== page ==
IDEAS home Printed from https://ideas.repec.org/a/eee/energy/v86y2015icp539-547.html
   My bibliography  Save this article

Comparing the life cycle costs of using harvest residue as feedstock for small- and large-scale bioenergy systems (part II)

Author

Listed:
  • Cleary, Julian
  • Wolf, Derek P.
  • Caspersen, John P.

Abstract

In part II of our two-part study, we estimate the nominal electricity generation and GHG (greenhouse gas) mitigation costs of using harvest residue from a hardwood forest in Ontario, Canada to fuel (1) a small-scale (250 kWe) combined heat and power wood chip gasification unit and (2) a large-scale (211 MWe) coal-fired generating station retrofitted to combust wood pellets. Under favorable operational and regulatory conditions, generation costs are similar: 14.1 and 14.9 cents per kWh (c/kWh) for the small- and large-scale facilities, respectively. However, GHG mitigation costs are considerably higher for the large-scale system: $159/tonne of CO2 eq., compared to $111 for the small-scale counterpart. Generation costs increase substantially under existing conditions, reaching: (1) 25.5 c/kWh for the small-scale system, due to a regulation mandating the continual presence of an operating engineer; and (2) 22.5 c/kWh for the large-scale system due to insufficient biomass supply, which reduces plant capacity factor from 34% to 8%. Limited inflation adjustment (50%) of feed-in tariff rates boosts these costs by 7% to 11%. Results indicate that policy generalizations based on scale require careful consideration of the range of operational/regulatory conditions in the jurisdiction of interest. Further, if GHG mitigation is prioritized, small-scale systems may be more cost-effective.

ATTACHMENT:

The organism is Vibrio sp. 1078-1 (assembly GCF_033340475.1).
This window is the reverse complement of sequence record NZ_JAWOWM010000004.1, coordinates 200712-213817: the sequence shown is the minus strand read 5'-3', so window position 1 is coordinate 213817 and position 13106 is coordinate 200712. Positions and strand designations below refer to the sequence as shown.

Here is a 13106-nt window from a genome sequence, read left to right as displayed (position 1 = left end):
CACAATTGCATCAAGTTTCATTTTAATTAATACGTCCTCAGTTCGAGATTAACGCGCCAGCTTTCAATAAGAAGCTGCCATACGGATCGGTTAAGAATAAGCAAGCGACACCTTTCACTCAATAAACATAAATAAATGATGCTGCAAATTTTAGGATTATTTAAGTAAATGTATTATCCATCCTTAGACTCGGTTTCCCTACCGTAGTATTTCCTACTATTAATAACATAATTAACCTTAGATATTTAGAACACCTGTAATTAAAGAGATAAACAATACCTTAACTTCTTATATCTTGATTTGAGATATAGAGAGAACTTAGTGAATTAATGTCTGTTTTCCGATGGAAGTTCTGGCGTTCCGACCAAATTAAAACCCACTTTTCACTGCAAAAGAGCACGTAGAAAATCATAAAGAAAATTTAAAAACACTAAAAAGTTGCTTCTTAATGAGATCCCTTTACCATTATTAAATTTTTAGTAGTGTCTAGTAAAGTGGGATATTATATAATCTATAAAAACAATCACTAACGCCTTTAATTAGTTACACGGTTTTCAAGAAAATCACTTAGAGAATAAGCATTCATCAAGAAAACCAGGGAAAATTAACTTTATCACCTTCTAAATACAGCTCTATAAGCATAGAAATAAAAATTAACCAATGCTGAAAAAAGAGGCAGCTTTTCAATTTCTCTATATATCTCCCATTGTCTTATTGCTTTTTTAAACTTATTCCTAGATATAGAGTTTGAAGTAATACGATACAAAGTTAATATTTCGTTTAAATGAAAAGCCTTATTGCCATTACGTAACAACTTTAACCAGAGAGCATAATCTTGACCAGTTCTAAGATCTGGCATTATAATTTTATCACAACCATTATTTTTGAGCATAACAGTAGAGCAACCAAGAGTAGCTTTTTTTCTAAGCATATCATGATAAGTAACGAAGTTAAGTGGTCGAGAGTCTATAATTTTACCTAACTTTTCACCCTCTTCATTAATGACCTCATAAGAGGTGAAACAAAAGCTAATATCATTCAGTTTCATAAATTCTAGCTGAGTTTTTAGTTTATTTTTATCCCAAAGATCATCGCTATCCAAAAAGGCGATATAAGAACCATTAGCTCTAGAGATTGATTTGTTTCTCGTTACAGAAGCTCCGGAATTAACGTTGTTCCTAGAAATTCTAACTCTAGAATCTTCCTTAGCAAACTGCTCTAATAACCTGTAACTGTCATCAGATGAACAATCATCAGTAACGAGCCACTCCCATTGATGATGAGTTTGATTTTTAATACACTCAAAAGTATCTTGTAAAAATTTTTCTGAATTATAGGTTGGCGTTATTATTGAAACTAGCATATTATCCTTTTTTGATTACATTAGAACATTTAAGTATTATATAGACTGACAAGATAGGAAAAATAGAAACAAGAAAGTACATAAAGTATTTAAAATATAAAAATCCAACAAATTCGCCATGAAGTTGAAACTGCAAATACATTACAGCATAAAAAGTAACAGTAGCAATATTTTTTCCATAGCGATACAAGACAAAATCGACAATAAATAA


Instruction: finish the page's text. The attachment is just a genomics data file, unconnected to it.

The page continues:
Suggested Citation

  • Cleary, Julian & Wolf, Derek P. & Caspersen, John P., 2015. "Comparing the life cycle costs of using harvest residue as feedstock for small- and large-scale bioenergy systems (part II)," Energy, Elsevier, vol. 86(C), pages 539-547.
  • Handle: RePEc:eee:energy:v:86:y:2015:i:c:p:539-547
    DOI: 10.1016/j.energy.2015.04.057
    as

    Download full text from publisher

    File URL: http://www.sciencedirect.com/science/article/pii/S0360544215005125
    Download Restriction: Full text for ScienceDirect subscribers only

    As the access to this document is restricted, you may want to search for a different version of it.

    References listed on IDEAS

    as
    1. Danon, Gradimir & Furtula, Mladen & Mandić, Marija, 2012. "Possibilities of implementation of CHP (combined heat and power) in the wood industry in Serbia," Energy, Elsevier, vol. 48(1), pages 169-176.
    2. Johanna Routa & Antti Asikainen & Rolf Björheden & Juha Laitila & Dominik Röser, 2013. "Forest energy procurement: state of the art in Finland and Sweden," Wiley Interdisciplinary Reviews: Energy and Environment, Wiley Blackwell, vol. 2(6), pages 602-613, November.
    3. Taljan, Gregor & Verbič, Gregor & Pantoš, Miloš & Sakulin, Manfred & Fickert, Lothar, 2012. "Optimal sizing of biomass-fired Organic Rankine Cycle CHP system with heat storage," Renewable Energy, Elsevier, vol. 41(C), pages 29-38.
    4. Moore, Steven & Durant, Vincent & Mabee, Warren E., 2013. "Determining appropriate feed-in tariff rates to promote biomass-to-electricity generation in Eastern Ontario, Canada," Energy Policy, Elsevier, vol. 63(C), pages 607-613.